The Onion: Breaking News

Originally made almost ten years ago, this video of a generic news story still applies as if it were made today (note: rough language not suitable for young children):

It’s a spot-on parody of news stories and their utter vacuity. The basic problem with news as a business is that the world produces important news at whatever rate it feels like, while new publications must publish on whatever schedule they’ve chosen; these days often hourly.

It should be noted that this introduces selection pressures which cause evolutionary changes in the people who present news as a business.

Possibly more interesting, however, is surprise that a ten year old piece of humor should still apply today. Why wouldn’t it? It’s making fun of something human beings do, and human beings do not change very much. There is the minor technological dependency on the particular thing being done, in the firehose of news depends upon technology which permits instant publishing. True, several hundred years ago one couldn’t say “in a desperate attempt to fill 24 hours of programming”.

But even several hundred years ago newspapers had a regular publishing schedule because men become hungry on a regular schedule and must therefore have money with which to buy food on a regular schedule. And several hundred years ago, as today, the world produces important news on whatever schedule it wishes, without regard to the bellies of newspapermen.

To wit, this advice of Thomas Jefferson to a fellow about how to run a newspaper is as true today as it was in 1807, when it was written, and can be adapted with only the slightest changes to television and internet news:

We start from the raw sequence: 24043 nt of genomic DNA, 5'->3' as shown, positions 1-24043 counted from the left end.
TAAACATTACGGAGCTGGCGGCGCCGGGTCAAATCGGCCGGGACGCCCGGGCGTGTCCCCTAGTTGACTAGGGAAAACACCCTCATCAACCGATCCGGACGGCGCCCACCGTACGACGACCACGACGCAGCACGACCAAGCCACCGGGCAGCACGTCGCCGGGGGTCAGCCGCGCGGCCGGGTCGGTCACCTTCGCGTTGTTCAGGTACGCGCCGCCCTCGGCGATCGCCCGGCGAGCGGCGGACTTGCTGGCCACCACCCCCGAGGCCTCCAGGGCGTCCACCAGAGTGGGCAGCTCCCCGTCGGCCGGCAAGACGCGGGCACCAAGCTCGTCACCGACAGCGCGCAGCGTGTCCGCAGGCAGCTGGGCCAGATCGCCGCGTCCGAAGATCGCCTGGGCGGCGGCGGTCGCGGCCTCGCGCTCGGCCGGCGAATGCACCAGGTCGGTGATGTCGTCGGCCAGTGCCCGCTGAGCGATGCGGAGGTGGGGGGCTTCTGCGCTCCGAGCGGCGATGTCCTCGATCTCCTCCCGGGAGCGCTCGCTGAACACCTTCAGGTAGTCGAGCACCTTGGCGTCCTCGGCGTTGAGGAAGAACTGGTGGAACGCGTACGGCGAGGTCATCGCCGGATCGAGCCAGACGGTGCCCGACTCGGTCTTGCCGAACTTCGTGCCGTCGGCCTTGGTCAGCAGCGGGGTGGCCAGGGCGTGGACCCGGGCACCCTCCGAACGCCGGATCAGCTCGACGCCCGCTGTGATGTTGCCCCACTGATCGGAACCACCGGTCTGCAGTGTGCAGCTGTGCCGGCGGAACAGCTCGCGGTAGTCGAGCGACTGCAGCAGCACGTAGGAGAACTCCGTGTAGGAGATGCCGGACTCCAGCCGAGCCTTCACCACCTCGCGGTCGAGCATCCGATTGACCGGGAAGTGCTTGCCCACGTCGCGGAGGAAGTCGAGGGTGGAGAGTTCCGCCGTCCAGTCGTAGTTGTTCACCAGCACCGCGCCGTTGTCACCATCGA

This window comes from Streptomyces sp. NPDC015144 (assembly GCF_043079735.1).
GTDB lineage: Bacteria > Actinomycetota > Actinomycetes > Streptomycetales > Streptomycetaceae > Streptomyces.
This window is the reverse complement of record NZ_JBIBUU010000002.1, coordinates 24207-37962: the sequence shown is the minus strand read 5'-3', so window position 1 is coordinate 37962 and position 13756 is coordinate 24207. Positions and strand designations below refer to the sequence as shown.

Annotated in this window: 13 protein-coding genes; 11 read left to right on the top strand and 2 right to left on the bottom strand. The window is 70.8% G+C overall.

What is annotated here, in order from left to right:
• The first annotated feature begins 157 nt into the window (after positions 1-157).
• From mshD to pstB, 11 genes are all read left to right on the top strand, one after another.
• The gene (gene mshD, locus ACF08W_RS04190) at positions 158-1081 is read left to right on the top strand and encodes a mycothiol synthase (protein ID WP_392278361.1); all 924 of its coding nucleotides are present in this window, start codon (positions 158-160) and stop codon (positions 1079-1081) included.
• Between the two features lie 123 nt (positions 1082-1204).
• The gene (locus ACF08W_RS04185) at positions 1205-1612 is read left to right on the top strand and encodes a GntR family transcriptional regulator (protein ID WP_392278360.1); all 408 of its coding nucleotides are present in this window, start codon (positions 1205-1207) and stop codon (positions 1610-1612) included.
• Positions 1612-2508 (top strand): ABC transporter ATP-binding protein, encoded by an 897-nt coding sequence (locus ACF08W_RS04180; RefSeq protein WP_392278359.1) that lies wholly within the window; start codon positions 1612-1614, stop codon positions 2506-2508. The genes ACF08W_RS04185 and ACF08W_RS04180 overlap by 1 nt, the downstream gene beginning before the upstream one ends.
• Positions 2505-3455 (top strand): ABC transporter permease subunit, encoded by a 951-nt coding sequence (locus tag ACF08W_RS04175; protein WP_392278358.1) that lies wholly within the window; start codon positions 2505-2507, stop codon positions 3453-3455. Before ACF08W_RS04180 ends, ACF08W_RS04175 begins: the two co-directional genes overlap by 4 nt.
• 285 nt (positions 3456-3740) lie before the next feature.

To your request of my opinion of the manner in which a newspaper should be conducted, so as to be most useful, I should answer, “by restraining it to true facts & sound principles only.” Yet I fear such a paper would find few subscribers. It is a melancholy truth, that a suppression of the press could not more compleatly deprive the nation of it’s benefits, than is done by it’s abandoned prostitution to falsehood. Nothing can now be believed which is seen in a newspaper. Truth itself becomes suspicious by being put into that polluted vehicle. The real extent of this state of misinformation is known only to those who are in situations to confront facts within their knolege with the lies of the day. I really look with commiseration over the great body of my fellow citizens, who, reading newspapers, live & die in the belief, that they have known something of what has been passing in the world in their time; whereas the accounts they have read in newspapers are just as true a history of any other period of the world as of the present, except that the real names of the day are affixed to their fables. General facts may indeed be collected from them, such as that Europe is now at war, that Bonaparte has been a successful warrior, that he has subjected a great portion of Europe to his will, &c., &c.; but no details can be relied on. I will add, that the man who never looks into a newspaper is better informed than he who reads them; inasmuch as he who knows nothing is nearer to truth than he whose mind is filled with falsehoods & errors. He who reads nothing will still learn the great facts, and the details are all false.

Perhaps an editor might begin a reformation in some such way as this. Divide his paper into 4 chapters, heading the 1st, Truths. 2d, Probabilities. 3d, Possibilities. 4th, Lies. The first chapter would be very short, as it would contain little more than authentic papers, and information from such sources as the editor would be willing to risk his own reputation for their truth. The 2d would contain what, from a mature consideration of all circumstances, his judgment should conclude to be probably true. This, however, should rather contain too little than too much. The 3d & 4th should be professedly for those readers who would rather have lies for their money than the blank paper they would occupy.

14 June 1807 Works 10:417–18

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